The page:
Additionally the broader impact of CUSP has been externally assessed by EKOSGEN see https://www.ekosgen.co.uk/. The findings indicate a regional impact in terms of both jobs created and Gross Value Added (GVA).
Addressing innovation challenges in rural areas brings about its own set of hurdles when HEIs work with SMEs. The development of a tiered model that emphasizes communication, collaboration and creation as a core direction-of-travel has resulted in higher levels of product and process development/ creation. This has been firmly positioned as demand-led, leading to tailored intervention, appropriate to the needs of the business. The integration of business support expertise from different providers and disciplines under the CUSP banner has without doubt contributed to the successes reported here.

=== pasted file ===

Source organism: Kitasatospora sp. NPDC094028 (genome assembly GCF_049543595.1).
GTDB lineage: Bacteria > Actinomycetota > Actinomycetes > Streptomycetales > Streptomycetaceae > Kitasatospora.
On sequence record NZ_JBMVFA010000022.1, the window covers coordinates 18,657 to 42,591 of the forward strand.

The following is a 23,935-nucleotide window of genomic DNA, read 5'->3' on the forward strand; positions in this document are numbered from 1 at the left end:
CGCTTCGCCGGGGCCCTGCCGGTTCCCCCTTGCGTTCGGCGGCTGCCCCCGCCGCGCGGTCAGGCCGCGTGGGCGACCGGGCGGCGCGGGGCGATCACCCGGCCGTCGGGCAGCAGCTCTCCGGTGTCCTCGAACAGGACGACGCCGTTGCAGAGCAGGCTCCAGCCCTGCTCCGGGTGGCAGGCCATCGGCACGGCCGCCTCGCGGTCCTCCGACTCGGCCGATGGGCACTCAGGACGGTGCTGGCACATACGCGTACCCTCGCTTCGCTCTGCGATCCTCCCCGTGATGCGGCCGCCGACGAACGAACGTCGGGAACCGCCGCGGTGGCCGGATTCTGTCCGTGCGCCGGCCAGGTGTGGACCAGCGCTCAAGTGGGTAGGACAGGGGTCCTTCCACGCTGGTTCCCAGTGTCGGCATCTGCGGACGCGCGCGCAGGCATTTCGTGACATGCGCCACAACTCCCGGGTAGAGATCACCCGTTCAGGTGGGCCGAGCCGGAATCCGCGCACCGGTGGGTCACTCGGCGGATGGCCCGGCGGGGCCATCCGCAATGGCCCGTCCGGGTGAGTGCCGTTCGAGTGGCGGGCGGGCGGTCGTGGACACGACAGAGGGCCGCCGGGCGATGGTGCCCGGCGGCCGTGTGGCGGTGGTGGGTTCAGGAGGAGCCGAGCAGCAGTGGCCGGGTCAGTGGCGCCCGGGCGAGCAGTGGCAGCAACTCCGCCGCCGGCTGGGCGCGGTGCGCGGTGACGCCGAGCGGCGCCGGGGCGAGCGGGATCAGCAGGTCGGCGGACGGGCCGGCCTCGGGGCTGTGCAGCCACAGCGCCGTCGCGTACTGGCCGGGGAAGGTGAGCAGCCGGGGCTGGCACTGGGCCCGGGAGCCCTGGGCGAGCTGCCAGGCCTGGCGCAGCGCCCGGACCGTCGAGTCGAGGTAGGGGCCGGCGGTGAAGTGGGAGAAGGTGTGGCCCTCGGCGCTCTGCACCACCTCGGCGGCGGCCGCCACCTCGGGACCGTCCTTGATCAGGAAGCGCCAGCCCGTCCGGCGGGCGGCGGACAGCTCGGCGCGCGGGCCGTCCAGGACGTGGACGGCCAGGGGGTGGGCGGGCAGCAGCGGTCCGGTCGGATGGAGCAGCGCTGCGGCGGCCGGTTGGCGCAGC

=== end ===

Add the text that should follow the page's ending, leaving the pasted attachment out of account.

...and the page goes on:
Feedback from a subset of SME project beneficiaries identified a number of benefits that CUSP is delivering to Cumbria, i.e. SME’s are:
• More likely to engage with the Universities on other projects
• More likely to seek support through other routes
• Have improved business networks/ collaboration
• Have enhanced their business/ technical skills
Learning from this initiative has also identified three main reasons for SME’s engaging with the support provided:
• Business strategy/ business growth
• New products/ process development
• Leadership/ management/ commercial skills development
Based on the activity thus far described, an extension to the CUSP project has been applied-for in order to build on and learn from the experiences of the first three years. Key to this extension is to continue what has gone before in a bid to create a community of innovators. This community describes the fourth ‘C’ in our model: Communicate, Collaborate, Create and Community.